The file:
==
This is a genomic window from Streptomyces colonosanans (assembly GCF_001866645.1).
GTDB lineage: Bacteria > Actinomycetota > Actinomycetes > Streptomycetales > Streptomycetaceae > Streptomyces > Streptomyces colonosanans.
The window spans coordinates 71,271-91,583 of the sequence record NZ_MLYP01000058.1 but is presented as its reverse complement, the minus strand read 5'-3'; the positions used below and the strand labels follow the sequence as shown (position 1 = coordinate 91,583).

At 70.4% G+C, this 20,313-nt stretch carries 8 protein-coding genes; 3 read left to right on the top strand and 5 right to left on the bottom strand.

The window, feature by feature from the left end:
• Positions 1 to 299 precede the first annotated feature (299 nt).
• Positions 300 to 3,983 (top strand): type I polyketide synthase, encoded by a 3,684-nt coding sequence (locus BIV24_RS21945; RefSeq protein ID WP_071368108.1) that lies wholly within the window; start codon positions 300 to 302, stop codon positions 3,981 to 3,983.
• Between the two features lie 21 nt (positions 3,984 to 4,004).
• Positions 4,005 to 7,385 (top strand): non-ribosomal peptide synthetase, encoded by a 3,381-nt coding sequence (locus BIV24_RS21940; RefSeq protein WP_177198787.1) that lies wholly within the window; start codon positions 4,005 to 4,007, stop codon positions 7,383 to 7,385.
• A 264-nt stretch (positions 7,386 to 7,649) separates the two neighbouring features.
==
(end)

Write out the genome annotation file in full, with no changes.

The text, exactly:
This is a genomic window from Streptomyces colonosanans (assembly GCF_001866645.1).
GTDB lineage: Bacteria > Actinomycetota > Actinomycetes > Streptomycetales > Streptomycetaceae > Streptomyces > Streptomyces colonosanans.
The window spans coordinates 71,271-91,583 of the sequence record NZ_MLYP01000058.1 but is presented as its reverse complement, the minus strand read 5'-3'; the positions used below and the strand labels follow the sequence as shown (position 1 = coordinate 91,583).

At 70.4% G+C, this 20,313-nt stretch carries 8 protein-coding genes; 3 read left to right on the top strand and 5 right to left on the bottom strand.

The window, feature by feature from the left end:
• Positions 1 to 299 precede the first annotated feature (299 nt).
• Positions 300 to 3,983 (top strand): type I polyketide synthase, encoded by a 3,684-nt coding sequence (locus BIV24_RS21945; RefSeq protein ID WP_071368108.1) that lies wholly within the window; start codon positions 300 to 302, stop codon positions 3,981 to 3,983.
• Between the two features lie 21 nt (positions 3,984 to 4,004).
• Positions 4,005 to 7,385 (top strand): non-ribosomal peptide synthetase, encoded by a 3,381-nt coding sequence (locus BIV24_RS21940; RefSeq protein WP_177198787.1) that lies wholly within the window; start codon positions 4,005 to 4,007, stop codon positions 7,383 to 7,385.
• A 264-nt stretch (positions 7,386 to 7,649) separates the two neighbouring features.